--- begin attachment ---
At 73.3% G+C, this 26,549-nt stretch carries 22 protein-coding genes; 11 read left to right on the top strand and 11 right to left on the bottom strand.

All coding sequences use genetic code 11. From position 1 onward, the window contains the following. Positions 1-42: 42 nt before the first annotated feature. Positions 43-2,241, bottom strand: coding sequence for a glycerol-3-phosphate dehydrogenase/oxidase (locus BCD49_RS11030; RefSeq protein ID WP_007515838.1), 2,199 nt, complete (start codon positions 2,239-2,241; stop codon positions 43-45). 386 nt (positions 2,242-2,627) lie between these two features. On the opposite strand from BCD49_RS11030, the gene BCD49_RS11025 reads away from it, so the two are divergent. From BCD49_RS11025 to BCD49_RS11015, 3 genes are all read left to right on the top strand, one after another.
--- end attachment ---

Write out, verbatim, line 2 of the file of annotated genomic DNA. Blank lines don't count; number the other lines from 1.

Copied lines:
All coding sequences use genetic code 11. From position 1 onward, the window contains the following. Positions 1-42: 42 nt before the first annotated feature. Positions 43-2,241, bottom strand: coding sequence for a glycerol-3-phosphate dehydrogenase/oxidase (locus BCD49_RS11030; RefSeq protein ID WP_007515838.1), 2,199 nt, complete (start codon positions 2,239-2,241; stop codon positions 43-45). 386 nt (positions 2,242-2,627) lie between these two features. On the opposite strand from BCD49_RS11030, the gene BCD49_RS11025 reads away from it, so the two are divergent. From BCD49_RS11025 to BCD49_RS11015, 3 genes are all read left to right on the top strand, one after another.